Fieldnotes: Acoustic Recorders Track Bird Activity

By Joshua Rapp Learn

Marbled murrelet in flight. ©Aaron Barna, licensed by cc 2.0

Recording devices present new opportunities for researchers to monitor bird populations, according to recently published studies.

In California, researchers are using passive acoustics devices to listen in on elusive marbled murrelets (Brachyramphus marmoratus) that nest high up in some of the world’s tallest trees.

Marbled murrelets nest high up in redwood trees such as these  in Headwaters Forest Reserve near Eureka, Calif. ©Bureau of Land Management, licensed by cc 2.0

Marbled murrelets nest high up in redwood trees such as these in Headwaters Forest Reserve near Eureka, Calif. ©Bureau of Land Management, licensed by cc 2.0

“We’re listening to the sounds of the birds flying back from the ocean or flying to the ocean from their nest sites in the forest,” said Abraham Borker, a PhD student in ecology and evolutionary biology at the University of California-Santa Cruz and the lead author of a study published in the December issue of the Wildlife Society Bulletin.

The birds make a sound similar to gulls, potentially to alert their chicks or mates incubating nests. In the past, researchers on the ground would sit near at certain sites and count the amounts of murrelet sounds they heard as a way to figure out how many birds live in a given area. But monitoring these sites has traditionally cost a lot of money because it involves having multiple boots on the ground listening for the murrelet calls.

Borker said that researchers had great success in attaching passive acoustic recorders 10-15 feet up on redwood trees to capture murrelet calls. While they didn’t detect as many murrelet calls per morning during established monitoring times set by the U.S. Forest Service, the devices could capture more murrelets over the season as they sampled 10 times as many mornings.

The devices were also combined with recognition software that could accurately distinguish murrelet calls from the rest of the noise picked up by the recorders and flag them for researchers. It wasn’t perfect —from 20,000 calls, only 7,000 were from murrelets. Of those, they identified 2,400 individual birds by analyzing the spectrograms.

“The acoustic tools could measure the presence of murrelets very accurately,” Borker said.

The acoustic tools shouldn’t completely replace monitoring, Borker said, as humans can use their eyes to spot possibly silent birds. But using the devices could increase the overall scale of murrelet monitoring at a much lower cost.

“This gives us a tool to evaluate management actions in those breeding habitats that they occupy. And it increases the scale in which we can do that,” he said.

A Wild Turkey Chase

Derek Colbert changes batteries in an autonomous recorder. ©Meg Streich

Derek Colbert changes batteries in an autonomous recorder. ©Meg Streich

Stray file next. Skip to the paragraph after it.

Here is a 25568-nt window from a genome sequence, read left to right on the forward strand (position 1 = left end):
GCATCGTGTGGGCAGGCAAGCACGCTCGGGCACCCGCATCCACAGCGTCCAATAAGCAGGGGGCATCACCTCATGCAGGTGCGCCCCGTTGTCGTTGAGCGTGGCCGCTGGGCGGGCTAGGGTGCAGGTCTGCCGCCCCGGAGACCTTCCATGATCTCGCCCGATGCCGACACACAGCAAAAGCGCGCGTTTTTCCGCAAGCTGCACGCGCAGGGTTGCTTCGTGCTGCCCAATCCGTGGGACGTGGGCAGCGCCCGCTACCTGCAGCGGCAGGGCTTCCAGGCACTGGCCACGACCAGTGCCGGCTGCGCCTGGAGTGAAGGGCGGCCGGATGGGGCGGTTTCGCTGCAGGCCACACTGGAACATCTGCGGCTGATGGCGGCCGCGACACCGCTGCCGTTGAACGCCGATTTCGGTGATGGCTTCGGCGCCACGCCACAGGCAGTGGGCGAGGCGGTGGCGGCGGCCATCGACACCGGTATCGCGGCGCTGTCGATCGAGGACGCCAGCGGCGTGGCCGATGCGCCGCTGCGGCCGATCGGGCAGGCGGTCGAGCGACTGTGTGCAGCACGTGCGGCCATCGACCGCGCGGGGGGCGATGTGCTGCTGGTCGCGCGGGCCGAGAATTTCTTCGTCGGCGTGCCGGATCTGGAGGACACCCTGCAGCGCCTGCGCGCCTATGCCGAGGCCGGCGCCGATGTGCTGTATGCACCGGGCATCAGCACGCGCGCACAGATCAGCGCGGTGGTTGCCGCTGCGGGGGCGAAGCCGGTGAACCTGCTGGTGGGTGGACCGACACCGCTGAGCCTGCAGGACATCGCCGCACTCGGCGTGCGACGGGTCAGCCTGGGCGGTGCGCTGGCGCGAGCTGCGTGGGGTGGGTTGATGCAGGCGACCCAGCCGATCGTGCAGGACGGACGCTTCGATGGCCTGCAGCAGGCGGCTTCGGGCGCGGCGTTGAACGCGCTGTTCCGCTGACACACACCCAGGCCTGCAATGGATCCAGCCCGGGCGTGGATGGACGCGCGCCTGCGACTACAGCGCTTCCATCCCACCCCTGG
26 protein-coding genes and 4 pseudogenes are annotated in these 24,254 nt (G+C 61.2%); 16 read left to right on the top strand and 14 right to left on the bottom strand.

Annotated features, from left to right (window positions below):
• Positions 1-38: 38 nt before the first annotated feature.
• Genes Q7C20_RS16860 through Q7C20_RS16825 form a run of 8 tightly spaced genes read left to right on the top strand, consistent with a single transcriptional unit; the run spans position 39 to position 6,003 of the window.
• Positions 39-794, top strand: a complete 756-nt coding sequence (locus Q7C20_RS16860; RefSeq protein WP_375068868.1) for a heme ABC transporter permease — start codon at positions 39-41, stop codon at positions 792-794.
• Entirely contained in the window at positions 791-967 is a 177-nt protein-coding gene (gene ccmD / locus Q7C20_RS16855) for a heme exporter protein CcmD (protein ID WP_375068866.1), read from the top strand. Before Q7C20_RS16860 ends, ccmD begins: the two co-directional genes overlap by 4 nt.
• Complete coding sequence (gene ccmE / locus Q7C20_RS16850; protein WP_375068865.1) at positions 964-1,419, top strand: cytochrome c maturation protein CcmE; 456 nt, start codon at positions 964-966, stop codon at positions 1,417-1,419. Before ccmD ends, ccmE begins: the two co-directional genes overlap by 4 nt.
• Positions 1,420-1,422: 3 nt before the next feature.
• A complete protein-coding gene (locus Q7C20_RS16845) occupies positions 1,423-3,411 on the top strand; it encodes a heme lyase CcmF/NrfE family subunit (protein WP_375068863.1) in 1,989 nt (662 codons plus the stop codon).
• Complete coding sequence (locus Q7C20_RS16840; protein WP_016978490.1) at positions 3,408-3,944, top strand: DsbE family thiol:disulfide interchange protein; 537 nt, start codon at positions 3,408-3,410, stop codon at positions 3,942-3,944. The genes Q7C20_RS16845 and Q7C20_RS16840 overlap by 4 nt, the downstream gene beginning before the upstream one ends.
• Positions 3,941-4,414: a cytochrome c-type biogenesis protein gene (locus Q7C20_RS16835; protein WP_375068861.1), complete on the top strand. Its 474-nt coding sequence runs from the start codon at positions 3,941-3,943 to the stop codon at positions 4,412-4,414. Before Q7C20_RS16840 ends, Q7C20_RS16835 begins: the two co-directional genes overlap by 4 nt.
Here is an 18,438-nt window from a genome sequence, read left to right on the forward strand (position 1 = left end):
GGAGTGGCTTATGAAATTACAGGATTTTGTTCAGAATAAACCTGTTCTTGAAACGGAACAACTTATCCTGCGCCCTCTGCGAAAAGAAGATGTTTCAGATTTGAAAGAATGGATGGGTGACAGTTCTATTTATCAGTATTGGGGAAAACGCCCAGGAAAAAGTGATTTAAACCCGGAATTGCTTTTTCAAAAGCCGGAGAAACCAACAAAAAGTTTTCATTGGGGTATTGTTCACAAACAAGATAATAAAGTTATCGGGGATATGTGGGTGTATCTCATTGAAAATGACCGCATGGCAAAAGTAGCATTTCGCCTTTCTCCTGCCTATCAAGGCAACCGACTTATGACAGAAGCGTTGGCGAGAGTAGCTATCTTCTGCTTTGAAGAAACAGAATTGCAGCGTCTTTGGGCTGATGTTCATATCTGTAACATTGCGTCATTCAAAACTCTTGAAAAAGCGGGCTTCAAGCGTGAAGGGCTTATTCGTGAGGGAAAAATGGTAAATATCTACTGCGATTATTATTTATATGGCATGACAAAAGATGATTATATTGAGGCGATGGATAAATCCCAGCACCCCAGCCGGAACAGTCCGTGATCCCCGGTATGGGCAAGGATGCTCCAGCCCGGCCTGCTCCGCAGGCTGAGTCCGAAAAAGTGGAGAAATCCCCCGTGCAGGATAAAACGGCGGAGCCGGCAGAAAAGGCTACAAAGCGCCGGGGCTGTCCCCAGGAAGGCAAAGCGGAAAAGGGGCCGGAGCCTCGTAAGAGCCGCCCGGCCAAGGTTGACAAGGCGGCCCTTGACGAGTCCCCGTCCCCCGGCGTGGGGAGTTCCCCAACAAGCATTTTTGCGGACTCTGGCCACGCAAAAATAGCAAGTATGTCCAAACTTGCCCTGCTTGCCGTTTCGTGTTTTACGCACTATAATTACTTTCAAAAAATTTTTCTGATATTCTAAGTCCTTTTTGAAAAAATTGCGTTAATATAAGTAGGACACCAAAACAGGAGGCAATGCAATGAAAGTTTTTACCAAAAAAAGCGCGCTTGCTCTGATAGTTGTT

Researchers have also used autonomous recording units to track gobbling levels among male wild turkeys (Meleagris gallopavo spp.) in Georgia in another recent study published in the same issue of the Wildlife Society Bulletin.

“There was this perceived decline in turkey populations throughout the Southeast according to a number of different wildlife agencies,” said Derek Colbert, an associate wildlife biologist with APHIS and the lead author of the study.

Colbert, a member of The Wildlife Society, and his coauthors collected data in 2011 and 2012 at two sites in Southwest Georgia as part of a larger project to track the birds in the state. He and his coauthors put seven devices at two different sites — one where turkeys continued to be hunted and one where they hadn’t been hunted since the 1980s.

The devices recorded 30–40 percent more gobbling at the site where the birds are not hunted. In the other area, hunters are only allowed to harvest males, and the studies showed that most females had already started nesting by the time the hunting season started.

“The structure of their current hunting season seems to be working out pretty well,” he said.

An autonomous sound recorder. ©Derek Colbert

An autonomous sound recorder.
©Derek Colbert

As far as the devices are concerned, Colbert said that the gobbling data they gathered was extremely successful. They recorded 7,000 gobbles from the various recorders over the two years of the study. But the 20,000 hours of recorded data was difficult to process, and they ran into problems developing software that would automatically identify gobbles from other noise.

“One of our biggest take aways was the amount of data we were able to collect just using one person,” Colbert said. Developing the software further to automatically identify gobbles would help them even more in the future. “If we can get those two aspects on the same page … you’re talking about the ability for one person to make some large conclusions based on a large amount of data and a fairly short amount of time.”

Joshua LearnJoshua Rapp Learn is a science writer at The Wildlife Society.

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